Zombie slavery

This toxin, then, may form the basis of the zombie phenomenon. According to Davis and other observers, a person who is exposed to a certain amount of zombie powder containing tetrodotoxin can slip into a vegetative state resembling death. Shortly after the person is buried, their body is exhumed by a bokor.

Though the exhumed zombie usually suffers from apoxia (oxygen deprivation) caused by breathing the limited amount of air inside a coffin, the bokor wields control over the person by continually administering a second drug, a psychoactive compound derived from the jimson weed (Datura stramonium). This second drug causes delirium and disorientation, rendering the person incapable of normal functioning.

The British medical journal The Lancet published three accounts of "zombification" in 1997. In one case, a woman who was presumed dead and was buried in a family tomb reappeared three years later — she was positively identified by several family members and townspeople. "After a local court authorized the opening of her tomb, which was full of stones, her parents were undecided whether to take her home, and she was admitted to the psychiatric hospital in Port-au-Prince," the authors wrote.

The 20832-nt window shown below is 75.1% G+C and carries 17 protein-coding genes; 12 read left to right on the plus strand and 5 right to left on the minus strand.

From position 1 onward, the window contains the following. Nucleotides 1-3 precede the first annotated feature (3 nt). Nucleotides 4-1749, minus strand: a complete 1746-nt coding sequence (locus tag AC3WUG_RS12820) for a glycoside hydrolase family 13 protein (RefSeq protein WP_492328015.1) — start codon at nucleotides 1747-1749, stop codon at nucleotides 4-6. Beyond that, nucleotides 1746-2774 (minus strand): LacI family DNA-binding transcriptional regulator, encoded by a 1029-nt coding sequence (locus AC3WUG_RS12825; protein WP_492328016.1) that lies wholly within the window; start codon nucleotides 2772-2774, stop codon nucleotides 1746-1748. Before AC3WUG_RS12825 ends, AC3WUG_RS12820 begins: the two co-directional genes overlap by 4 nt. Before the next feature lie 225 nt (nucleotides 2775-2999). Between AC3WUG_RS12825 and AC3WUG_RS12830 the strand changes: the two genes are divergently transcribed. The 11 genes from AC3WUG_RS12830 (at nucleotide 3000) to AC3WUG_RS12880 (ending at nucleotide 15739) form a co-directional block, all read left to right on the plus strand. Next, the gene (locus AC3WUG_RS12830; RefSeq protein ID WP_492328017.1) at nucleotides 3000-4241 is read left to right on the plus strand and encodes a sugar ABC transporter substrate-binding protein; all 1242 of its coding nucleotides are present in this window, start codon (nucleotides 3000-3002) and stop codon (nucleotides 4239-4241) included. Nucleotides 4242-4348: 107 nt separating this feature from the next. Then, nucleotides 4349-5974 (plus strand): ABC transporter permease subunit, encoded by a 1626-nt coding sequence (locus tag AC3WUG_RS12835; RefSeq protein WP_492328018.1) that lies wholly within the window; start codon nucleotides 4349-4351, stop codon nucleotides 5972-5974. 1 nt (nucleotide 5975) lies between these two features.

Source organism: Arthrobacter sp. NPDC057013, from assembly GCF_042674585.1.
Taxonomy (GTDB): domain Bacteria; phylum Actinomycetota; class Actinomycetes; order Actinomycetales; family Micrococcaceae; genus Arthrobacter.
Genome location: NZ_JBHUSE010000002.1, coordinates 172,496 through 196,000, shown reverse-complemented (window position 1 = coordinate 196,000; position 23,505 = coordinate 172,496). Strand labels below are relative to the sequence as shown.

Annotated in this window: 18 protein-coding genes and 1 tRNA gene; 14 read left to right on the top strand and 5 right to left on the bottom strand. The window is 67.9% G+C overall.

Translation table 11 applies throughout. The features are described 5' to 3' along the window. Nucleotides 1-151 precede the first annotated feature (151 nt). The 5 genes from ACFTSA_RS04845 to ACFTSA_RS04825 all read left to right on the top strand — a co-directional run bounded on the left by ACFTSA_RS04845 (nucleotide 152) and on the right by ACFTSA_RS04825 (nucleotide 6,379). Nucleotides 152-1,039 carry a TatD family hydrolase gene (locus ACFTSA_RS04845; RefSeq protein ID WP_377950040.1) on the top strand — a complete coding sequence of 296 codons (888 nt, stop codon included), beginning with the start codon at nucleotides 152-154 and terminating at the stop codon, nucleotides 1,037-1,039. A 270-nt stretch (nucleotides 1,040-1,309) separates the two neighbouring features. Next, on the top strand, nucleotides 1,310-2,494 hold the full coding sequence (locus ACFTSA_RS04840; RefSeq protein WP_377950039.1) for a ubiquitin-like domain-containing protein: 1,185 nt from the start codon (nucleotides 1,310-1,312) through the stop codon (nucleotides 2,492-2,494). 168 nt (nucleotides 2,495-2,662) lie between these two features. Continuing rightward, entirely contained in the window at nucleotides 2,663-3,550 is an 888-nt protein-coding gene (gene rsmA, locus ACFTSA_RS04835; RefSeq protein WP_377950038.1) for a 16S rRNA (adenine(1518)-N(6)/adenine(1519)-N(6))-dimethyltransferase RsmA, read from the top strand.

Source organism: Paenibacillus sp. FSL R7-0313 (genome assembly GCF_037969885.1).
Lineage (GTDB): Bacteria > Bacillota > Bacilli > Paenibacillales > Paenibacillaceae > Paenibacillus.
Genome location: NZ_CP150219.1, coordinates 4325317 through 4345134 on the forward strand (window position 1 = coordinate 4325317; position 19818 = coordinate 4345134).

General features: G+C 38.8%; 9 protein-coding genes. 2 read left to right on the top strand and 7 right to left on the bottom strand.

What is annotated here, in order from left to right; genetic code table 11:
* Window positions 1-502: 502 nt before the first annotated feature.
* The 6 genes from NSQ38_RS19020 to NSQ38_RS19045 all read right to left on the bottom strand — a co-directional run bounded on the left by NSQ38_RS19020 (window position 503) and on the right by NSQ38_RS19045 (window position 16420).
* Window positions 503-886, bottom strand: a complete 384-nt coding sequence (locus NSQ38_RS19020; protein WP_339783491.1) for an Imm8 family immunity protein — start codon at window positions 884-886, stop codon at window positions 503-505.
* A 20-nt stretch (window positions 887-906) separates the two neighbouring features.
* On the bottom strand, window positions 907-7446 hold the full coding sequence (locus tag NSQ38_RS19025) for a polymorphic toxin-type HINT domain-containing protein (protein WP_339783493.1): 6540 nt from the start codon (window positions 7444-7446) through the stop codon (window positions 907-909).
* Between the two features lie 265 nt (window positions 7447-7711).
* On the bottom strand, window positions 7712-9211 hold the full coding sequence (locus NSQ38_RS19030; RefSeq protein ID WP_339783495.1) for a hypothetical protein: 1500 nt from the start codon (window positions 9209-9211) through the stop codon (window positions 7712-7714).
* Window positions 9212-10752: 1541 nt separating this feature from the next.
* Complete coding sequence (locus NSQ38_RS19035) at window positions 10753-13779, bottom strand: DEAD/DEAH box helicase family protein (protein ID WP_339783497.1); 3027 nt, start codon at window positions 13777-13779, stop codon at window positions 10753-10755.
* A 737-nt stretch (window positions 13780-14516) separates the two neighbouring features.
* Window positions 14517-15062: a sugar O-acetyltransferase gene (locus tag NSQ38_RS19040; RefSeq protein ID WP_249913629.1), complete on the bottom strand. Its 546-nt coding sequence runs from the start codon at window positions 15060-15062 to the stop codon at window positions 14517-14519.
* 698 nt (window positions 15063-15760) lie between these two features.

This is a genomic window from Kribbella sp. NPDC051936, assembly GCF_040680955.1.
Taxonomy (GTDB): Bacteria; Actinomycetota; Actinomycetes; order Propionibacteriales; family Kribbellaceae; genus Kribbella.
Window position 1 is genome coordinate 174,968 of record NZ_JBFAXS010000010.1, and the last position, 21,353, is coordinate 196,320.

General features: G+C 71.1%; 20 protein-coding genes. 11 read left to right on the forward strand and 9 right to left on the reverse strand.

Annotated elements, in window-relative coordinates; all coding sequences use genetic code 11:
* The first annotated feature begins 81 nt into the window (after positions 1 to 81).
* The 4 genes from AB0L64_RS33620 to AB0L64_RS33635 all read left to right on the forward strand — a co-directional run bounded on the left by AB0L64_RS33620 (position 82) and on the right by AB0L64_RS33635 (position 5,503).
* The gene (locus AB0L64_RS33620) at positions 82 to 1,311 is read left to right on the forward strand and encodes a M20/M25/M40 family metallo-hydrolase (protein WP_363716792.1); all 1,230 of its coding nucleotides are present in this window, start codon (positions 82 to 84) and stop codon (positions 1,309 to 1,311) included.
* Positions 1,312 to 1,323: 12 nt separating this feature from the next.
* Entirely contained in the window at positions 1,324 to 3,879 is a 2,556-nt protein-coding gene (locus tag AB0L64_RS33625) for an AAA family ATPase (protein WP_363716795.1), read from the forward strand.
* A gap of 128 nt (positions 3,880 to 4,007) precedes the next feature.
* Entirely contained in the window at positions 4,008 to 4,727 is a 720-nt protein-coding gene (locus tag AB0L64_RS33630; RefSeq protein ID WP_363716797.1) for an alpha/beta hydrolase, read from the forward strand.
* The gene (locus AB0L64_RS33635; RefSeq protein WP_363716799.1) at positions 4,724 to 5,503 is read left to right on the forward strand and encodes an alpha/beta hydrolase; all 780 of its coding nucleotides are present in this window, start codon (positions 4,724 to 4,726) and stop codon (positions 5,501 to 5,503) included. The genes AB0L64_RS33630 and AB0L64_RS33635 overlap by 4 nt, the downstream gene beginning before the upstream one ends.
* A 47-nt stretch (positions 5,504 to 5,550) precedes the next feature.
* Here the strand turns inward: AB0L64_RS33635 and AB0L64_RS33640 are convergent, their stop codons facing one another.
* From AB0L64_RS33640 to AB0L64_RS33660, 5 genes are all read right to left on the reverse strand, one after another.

Because death certificates and other official niceties are rare in rural Haiti, and because burial generally occurs within a day of death, "it is not implausible for a retrieved person to be alive," the authors added. "The use of Datura stramonium to revive them, and its possible repeated administration during the period of zombie slavery, could produce a state of extreme psychological passivity."

The legal status of zombies